[H]ere is where I end up. And it hasn’t changed much in two years.
Yes. It’s a weight and measure. And it’s testable. Violating trademarks is fraudulent.
Possibly – but only if under the model of the creative commons. Meaning free for non commercial use. I don’t care about patents anywhere near as much as I care about ending copyrights on user copyable media. It is very, very, hard to argue that pop music, film and literature are a public good – and I think the evidence is the opposite. Artists and writers will do their work regardless of compensation, and without compensation those who lack are will be dis-incentivized from producing it.
The difference between my position on copyrighting and the rothbardian, is that since high trust is necessary for the rational voluntary formation of even a moderately anarchic polity, then the criteria for moral action necessary for a high trust society will be: “Truthfully stated, fully informed, warrantied, productive, voluntary exchange, free of negative externality” – and those criteria are violated by commercially profiting from the creative works of another.
While it is hard to say that one should be cast as a criminal for duplicating a non-scarce good, it is another to say that one has the right to profit from it instead of its creator. It would violate the requirement that we all contribute to production rather than act parasitically in order for cooperation to be inter-temporally rational. (ie: Non-retaliatory.)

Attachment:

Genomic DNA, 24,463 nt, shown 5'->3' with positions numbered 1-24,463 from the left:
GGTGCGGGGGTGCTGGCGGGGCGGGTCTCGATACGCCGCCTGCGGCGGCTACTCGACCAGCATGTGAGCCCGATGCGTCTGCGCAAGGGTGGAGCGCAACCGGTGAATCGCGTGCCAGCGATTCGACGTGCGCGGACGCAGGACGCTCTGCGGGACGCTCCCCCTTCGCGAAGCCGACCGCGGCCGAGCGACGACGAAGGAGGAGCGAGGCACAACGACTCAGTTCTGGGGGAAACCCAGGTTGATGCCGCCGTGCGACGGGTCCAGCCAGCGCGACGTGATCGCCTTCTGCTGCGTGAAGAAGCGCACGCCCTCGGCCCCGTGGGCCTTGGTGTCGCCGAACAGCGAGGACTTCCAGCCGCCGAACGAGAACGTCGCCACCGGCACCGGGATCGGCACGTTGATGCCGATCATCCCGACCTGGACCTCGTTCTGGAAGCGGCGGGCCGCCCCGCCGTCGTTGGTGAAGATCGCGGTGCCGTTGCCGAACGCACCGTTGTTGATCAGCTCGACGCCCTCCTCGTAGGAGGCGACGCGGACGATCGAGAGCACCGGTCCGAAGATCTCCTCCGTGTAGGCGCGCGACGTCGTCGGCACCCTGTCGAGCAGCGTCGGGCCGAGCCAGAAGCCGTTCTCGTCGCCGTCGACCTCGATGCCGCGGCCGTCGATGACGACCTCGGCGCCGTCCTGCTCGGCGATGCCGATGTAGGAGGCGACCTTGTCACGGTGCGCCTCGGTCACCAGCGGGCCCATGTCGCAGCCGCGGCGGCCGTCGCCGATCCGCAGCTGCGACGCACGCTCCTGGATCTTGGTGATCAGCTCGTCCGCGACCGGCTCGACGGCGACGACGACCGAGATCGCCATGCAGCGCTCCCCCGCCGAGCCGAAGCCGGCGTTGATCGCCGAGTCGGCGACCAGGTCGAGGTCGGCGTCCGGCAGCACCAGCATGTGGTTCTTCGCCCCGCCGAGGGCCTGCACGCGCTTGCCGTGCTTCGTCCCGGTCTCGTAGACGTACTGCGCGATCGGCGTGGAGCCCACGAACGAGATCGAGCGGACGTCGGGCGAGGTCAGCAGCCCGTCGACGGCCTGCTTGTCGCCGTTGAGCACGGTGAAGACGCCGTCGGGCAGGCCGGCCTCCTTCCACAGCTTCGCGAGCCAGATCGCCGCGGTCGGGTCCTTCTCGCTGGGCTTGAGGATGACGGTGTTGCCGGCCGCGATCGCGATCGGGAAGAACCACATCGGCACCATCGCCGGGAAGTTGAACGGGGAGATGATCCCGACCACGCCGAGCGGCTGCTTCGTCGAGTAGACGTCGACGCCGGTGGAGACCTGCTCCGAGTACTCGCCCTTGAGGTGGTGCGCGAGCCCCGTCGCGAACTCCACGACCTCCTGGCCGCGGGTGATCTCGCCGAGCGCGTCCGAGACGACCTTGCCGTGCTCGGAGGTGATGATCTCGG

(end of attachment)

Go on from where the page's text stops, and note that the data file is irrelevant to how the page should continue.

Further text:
I can’t agree that a publisher can make money selling a book without a commission to the author. But I can agree that an author cannot prevent the copying of a book. Same for film, music, and art. And I take this position not because I like it but because I cannot logically find an alternative to it. Humans will retaliate against parasitism, and that is what defines property-en-toto.
Possibly in rare circumstances, but only for very, very, specific public (Citizen-Shareholder) investments that would not be served by the market otherwise. It is arguable that such criteria is not in fact meaningfully similar enough to a patent to call it patenting. But the idea of funding off-book research and development at private expense in hope of public reward is difficult to morally argue against – particularly in medicine and physical science. If we wanted to put a ten billion dollar bounty on the invention of a fusion reactor that met X criteria it is hard to say that wouldn’t be a good investment.
Again, I am not sure that this qualifies as a ‘patent’, but to prohibit a voluntarily organized polity from offering a market bounty for the off book production of a high risk good is hard to find argument against.
The Propertarian Institute